NEW AGE HIPPIES, GLOBAL NOMADS & THE TRANCE TRIBE
December 20, 2018
“A man needs a little madness, or he never dares cut the rope and be free.” NIKOS KAZANTZAKIS (ZORBA THE GREEK)
There is a colourful counterculture on this planet that has captured my imagination for years. You are just as likely to find these strange eccentric beings at protest marches as you are at festivals like Glastonbury.
This subculture can also be found exploring the world, destinations like Goa in India, Thailand, or even in the basement clubs of Berlin or dancing on the beaches of Ibiza and Ios in Greece.
New Age Hippies, Neo-hippies, Global Nomads and The trance Tribes are recognisable from their distinctive dress. Often their hair is long, sometimes in dreadlocks but it can also be short and brightly dyed in shades of bright pink, orange or green.
Most often hats are a feature. Top hats dressed up with feathers, jester’s hats and all variety of homemade insanities perched upon their heads.
Their clothes are bright and eccentric, Indian pajama pants, hooded nomad tops with mirrors sewn into the fabric and long colourful sarongs and let us not forget the neon, the glow sticks and the accessories. Crazy decorated umbrellas, Celtic decorated walking canes, cymbals decorated with ribbon and bags covered in neon pink fur. The idea is to light up the world.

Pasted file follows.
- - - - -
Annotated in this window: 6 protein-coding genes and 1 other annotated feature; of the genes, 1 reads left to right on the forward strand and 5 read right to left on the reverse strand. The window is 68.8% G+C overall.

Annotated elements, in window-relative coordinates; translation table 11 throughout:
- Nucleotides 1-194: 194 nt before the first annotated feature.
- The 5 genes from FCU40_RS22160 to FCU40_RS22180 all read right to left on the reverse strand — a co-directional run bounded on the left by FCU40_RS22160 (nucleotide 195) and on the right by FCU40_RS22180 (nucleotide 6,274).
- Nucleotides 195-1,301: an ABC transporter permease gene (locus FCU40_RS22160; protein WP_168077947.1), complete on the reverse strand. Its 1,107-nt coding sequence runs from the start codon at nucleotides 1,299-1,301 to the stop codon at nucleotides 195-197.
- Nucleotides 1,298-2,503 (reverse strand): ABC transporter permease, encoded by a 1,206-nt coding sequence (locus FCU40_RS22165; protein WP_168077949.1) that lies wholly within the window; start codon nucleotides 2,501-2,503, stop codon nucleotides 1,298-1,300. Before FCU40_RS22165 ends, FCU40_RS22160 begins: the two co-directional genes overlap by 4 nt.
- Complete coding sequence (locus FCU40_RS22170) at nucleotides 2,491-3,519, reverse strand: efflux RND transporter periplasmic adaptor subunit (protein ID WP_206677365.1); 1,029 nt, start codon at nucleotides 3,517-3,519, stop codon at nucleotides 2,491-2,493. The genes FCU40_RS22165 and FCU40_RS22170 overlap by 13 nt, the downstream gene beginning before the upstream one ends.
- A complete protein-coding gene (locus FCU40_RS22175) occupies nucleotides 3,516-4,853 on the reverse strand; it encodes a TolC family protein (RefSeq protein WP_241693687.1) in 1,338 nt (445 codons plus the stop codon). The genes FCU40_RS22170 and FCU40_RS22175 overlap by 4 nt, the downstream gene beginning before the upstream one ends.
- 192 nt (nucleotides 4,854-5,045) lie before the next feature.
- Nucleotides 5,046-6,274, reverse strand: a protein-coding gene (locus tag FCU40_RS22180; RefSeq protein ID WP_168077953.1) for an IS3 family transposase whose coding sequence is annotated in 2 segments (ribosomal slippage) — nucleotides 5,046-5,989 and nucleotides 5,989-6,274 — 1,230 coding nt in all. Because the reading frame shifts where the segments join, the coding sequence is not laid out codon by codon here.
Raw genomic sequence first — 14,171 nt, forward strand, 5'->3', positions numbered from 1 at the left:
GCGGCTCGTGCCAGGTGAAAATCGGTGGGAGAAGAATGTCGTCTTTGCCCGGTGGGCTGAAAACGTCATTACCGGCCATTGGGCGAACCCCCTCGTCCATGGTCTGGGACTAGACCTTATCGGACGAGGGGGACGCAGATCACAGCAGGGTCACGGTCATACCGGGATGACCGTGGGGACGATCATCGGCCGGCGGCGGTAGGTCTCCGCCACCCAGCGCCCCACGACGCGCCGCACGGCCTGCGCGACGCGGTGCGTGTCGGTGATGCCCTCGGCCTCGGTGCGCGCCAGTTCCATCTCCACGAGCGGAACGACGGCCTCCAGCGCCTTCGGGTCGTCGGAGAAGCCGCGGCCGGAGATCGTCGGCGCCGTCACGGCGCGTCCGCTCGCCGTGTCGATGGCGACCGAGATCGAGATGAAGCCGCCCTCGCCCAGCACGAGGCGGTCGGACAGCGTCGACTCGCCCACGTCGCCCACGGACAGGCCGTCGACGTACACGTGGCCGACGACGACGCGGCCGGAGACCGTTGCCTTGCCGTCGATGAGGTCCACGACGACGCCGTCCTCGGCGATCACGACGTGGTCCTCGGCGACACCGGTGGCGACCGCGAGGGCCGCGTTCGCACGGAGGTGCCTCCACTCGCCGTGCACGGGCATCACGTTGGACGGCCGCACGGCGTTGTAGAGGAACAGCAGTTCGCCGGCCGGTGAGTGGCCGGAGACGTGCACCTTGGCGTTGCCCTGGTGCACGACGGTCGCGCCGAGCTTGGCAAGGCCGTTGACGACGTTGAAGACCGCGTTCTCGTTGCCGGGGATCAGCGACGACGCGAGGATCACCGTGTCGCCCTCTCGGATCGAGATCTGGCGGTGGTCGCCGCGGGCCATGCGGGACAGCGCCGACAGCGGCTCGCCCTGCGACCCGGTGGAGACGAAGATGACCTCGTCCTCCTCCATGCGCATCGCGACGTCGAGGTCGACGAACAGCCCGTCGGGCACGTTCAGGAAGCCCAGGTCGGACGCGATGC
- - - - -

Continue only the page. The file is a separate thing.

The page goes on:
“The new nomads were hipsters, compelled by the need to be rootless and free of the straight, plastic world. Instead of seeking fertile land to plow, the new travelers came to furrow new visions of the world into their fecund minds.”
Planet Backpacker: The Good Life Bumming Around the World, The Wandering Press; 3 edition (14 April 2011)
But who are these glowing individuals? What does being a new age hippie mean? What are their politics? Where do they travel to and why? Where do they live? What festivals do they go to and what clubs?
What do they eat? How much do drugs play a role in their lives and what music spins their world? Are they a natural progression from the original hippies or are they a result of the current times?
I would like to explore this subculture just as much as I would love to join their ranks. I believe in their energy and trust in their unique authenticity, but others doubt this sincerity believing the mindset of the 60’s hippies died when that particular movement fizzled out in the early 70’s. I strongly disagree with this analogy because the neo-hippies aura is too strong; and too real.
Let’s take a journey into their world. The world of the modern day freaks.